Judges always stick by the Govt. right or wrong
The ideas of popular sovereignty and peaceable revolution developed side by side with the notion of judicial review. The earliest proponents of the three ideas found no conflict among them. As James Wilson said, if errors were found in government, the judiciary could correct them by upholding the Constitution; if in the Constitution, the people could act. Alexander Hamilton expressed a similar theory in the Federalist when he described the judges as intermediaries between government and people, although he rejected Wilson's conception of peaceable revolution.1 A committed institutionalist and an early advocate of government as administration, Hamilton viewed a constitution as an artifice intended for eternity. It violated logic and common sense to construct a constitution and then leave it to the whims of transient majorities. Constitutions were designed to guarantee security and stability for property and rights. To function properly, they required more permanence than absolute majoritarianism allowed. Hamilton concurred that all proper governments rested on the consent of the governed, but he denied the right of the people to change government at will. Changes must be made in accordance with the procedures outlined either in the Constitution itself, or in the laws adopted under its auspices. Thus, while Hamilton and Wilson agreed that courts had the authority to set aside unconstitutional governmental acts, they disagreed about the power of the people.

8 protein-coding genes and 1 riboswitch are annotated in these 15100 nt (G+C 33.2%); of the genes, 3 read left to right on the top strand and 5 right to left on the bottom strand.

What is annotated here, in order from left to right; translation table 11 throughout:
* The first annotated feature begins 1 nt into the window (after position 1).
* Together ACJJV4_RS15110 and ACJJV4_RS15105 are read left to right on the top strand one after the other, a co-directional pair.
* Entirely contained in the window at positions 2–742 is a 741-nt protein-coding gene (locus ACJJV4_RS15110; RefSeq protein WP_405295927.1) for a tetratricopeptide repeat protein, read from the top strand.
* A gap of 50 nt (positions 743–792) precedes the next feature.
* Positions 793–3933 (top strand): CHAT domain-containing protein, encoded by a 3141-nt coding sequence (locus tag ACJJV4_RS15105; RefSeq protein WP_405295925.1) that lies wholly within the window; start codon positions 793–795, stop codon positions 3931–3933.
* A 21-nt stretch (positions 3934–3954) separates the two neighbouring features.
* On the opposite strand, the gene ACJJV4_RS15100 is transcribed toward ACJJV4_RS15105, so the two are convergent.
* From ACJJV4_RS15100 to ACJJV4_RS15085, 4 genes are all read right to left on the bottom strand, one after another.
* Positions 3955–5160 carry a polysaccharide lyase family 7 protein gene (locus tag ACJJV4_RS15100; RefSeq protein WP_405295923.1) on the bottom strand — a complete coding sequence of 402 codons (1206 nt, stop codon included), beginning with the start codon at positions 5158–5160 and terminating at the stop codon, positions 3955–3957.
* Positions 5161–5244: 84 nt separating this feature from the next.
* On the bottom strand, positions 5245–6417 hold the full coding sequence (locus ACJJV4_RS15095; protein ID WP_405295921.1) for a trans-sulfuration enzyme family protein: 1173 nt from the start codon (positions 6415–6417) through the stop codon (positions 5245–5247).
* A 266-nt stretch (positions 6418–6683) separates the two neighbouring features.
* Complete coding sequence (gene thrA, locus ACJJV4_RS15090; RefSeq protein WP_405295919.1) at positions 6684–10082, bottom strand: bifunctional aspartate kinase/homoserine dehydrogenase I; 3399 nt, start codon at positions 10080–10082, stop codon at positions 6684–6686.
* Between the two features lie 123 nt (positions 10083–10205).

Other Americans, who misunderstood Wilsonian constitutionalism and repudiated Hamiltonian institutionalism, also dis